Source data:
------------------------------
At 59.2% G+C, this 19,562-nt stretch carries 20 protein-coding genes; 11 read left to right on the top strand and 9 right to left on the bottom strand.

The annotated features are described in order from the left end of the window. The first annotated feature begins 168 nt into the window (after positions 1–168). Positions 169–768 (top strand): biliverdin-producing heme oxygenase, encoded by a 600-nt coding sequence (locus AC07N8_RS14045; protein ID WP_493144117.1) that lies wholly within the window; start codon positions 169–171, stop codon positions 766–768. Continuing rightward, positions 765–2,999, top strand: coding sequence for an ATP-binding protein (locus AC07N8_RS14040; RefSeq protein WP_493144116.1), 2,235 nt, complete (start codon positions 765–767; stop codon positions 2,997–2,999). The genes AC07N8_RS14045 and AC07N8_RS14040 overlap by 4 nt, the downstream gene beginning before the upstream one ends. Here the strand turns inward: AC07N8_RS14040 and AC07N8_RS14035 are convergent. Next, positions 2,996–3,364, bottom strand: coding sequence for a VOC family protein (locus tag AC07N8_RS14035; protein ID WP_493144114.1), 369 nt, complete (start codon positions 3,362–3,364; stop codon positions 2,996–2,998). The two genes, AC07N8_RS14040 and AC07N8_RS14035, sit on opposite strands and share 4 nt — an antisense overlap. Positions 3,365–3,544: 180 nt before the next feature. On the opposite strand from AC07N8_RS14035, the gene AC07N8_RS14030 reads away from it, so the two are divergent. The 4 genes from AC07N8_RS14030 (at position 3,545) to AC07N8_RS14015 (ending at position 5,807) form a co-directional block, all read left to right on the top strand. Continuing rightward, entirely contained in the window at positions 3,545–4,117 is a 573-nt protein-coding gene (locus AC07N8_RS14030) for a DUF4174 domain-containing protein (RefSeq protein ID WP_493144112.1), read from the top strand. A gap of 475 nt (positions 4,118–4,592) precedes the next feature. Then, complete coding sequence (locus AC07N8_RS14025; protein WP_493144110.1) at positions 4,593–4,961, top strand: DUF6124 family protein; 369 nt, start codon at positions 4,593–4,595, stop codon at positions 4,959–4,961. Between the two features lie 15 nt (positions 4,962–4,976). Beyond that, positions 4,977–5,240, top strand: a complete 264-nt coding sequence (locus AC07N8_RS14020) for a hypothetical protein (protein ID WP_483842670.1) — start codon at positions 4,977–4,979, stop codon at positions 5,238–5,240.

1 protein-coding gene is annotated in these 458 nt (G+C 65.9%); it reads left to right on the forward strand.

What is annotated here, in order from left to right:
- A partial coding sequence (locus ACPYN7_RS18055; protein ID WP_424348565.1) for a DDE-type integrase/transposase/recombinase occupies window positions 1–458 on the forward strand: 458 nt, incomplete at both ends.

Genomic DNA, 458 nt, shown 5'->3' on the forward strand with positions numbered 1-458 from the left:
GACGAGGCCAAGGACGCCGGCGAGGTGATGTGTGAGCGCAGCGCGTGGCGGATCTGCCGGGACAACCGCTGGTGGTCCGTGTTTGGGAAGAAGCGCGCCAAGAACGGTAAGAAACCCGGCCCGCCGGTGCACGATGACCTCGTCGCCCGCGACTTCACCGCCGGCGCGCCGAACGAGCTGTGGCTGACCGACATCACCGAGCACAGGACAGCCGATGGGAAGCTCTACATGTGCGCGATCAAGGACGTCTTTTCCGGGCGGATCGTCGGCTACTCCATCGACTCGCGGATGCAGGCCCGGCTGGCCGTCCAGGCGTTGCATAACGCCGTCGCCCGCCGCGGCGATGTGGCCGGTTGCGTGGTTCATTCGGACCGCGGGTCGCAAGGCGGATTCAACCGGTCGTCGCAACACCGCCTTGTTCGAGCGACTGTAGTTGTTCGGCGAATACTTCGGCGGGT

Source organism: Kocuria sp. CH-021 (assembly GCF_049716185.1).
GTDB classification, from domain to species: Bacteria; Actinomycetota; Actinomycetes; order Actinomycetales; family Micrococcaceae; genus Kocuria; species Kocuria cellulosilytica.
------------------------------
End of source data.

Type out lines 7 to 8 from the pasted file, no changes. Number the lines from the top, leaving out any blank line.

GACGAGGCCAAGGACGCCGGCGAGGTGATGTGTGAGCGCAGCGCGTGGCGGATCTGCCGGGACAACCGCTGGTGGTCCGTGTTTGGGAAGAAGCGCGCCAAGAACGGTAAGAAACCCGGCCCGCCGGTGCACGATGACCTCGTCGCCCGCGACTTCACCGCCGGCGCGCCGAACGAGCTGTGGCTGACCGACATCACCGAGCACAGGACAGCCGATGGGAAGCTCTACATGTGCGCGATCAAGGACGTCTTTTCCGGGCGGATCGTCGGCTACTCCATCGACTCGCGGATGCAGGCCCGGCTGGCCGTCCAGGCGTTGCATAACGCCGTCGCCCGCCGCGGCGATGTGGCCGGTTGCGTGGTTCATTCGGACCGCGGGTCGCAAGGCGGATTCAACCGGTCGTCGCAACACCGCCTTGTTCGAGCGACTGTAGTTGTTCGGCGAATACTTCGGCGGGT

Source organism: Kocuria sp. CH-021 (assembly GCF_049716185.1).